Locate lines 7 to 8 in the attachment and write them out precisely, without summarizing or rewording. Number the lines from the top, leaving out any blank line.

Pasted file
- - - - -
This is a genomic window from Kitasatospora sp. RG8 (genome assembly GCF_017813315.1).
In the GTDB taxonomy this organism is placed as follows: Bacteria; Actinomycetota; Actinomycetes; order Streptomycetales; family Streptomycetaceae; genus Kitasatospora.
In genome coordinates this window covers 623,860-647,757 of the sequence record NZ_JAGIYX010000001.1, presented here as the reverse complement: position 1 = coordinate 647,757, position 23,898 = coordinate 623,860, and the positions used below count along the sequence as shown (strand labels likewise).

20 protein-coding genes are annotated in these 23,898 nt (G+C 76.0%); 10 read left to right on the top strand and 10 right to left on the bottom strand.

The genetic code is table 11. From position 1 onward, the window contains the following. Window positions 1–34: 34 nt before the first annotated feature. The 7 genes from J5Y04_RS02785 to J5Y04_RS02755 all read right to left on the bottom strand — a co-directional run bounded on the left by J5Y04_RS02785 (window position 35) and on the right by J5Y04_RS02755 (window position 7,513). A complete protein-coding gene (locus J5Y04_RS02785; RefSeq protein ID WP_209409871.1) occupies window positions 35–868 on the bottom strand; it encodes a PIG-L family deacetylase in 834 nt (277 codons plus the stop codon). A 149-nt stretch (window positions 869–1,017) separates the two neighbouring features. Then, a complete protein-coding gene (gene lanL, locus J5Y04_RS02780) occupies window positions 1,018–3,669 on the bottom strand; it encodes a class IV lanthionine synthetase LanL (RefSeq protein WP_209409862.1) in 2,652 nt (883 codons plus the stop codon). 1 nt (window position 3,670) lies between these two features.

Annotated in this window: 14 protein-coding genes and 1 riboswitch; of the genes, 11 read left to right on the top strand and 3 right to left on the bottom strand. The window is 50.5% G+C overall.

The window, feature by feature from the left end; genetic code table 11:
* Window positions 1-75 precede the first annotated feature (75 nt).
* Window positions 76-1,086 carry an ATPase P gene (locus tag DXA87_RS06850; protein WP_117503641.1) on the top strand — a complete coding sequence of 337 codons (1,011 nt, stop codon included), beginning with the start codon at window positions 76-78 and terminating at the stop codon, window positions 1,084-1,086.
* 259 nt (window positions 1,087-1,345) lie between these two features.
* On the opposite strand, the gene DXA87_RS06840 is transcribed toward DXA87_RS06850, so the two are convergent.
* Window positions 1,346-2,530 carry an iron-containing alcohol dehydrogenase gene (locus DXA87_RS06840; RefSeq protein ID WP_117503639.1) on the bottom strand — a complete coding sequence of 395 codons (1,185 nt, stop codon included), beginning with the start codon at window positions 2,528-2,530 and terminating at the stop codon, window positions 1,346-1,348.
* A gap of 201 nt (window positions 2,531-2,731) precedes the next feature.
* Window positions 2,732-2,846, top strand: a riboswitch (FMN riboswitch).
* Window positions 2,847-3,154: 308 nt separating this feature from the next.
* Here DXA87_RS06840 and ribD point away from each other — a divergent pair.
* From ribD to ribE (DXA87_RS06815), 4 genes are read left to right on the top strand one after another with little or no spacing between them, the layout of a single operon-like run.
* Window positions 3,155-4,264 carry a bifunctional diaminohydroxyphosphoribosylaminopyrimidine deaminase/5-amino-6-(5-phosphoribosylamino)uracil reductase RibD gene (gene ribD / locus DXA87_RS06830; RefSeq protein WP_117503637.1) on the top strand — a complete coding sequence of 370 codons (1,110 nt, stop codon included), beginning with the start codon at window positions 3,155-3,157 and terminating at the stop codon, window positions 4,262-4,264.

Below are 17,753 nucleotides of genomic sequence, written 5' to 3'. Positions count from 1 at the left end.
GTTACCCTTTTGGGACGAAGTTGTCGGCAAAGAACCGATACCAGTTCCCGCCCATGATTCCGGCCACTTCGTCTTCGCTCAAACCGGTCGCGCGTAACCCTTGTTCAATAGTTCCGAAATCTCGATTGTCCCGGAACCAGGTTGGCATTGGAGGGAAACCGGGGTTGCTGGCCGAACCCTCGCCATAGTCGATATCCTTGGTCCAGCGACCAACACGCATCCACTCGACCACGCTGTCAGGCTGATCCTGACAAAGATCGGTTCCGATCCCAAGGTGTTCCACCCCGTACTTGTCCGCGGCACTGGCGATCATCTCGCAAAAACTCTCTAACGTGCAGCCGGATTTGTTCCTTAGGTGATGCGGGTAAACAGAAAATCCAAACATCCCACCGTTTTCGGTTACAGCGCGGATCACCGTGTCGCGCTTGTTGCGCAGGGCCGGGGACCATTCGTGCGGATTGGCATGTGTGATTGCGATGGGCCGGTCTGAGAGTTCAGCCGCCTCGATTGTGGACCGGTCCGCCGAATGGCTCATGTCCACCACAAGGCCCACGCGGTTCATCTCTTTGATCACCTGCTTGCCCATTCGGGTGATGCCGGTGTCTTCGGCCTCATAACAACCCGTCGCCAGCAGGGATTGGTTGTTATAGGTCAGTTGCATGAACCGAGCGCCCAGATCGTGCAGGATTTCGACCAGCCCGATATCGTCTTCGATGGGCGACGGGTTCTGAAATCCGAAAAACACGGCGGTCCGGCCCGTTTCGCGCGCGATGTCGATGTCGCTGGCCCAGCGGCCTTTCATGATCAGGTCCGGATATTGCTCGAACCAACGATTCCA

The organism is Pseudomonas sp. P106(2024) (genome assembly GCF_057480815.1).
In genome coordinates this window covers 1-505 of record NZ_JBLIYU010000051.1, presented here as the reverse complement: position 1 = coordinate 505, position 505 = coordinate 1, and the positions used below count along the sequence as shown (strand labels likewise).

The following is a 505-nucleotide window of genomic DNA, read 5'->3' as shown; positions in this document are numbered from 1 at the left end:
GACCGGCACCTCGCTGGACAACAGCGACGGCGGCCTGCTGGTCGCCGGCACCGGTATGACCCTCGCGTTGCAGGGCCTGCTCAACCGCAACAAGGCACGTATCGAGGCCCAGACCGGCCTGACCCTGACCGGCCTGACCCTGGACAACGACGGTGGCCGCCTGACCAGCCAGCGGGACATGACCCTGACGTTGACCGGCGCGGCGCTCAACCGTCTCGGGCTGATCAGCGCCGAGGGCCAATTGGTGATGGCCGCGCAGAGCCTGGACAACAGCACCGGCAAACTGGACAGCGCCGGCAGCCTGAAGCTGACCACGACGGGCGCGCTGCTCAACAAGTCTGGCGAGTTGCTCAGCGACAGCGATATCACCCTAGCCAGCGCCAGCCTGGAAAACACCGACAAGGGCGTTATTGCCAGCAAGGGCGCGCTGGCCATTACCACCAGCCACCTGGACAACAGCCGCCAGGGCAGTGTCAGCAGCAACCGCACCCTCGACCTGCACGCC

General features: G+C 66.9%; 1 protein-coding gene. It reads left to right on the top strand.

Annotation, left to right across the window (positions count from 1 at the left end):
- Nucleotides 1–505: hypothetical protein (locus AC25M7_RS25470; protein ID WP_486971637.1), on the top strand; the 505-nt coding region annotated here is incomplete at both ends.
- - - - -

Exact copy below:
The window, feature by feature from the left end; genetic code table 11:
* Window positions 1-75 precede the first annotated feature (75 nt).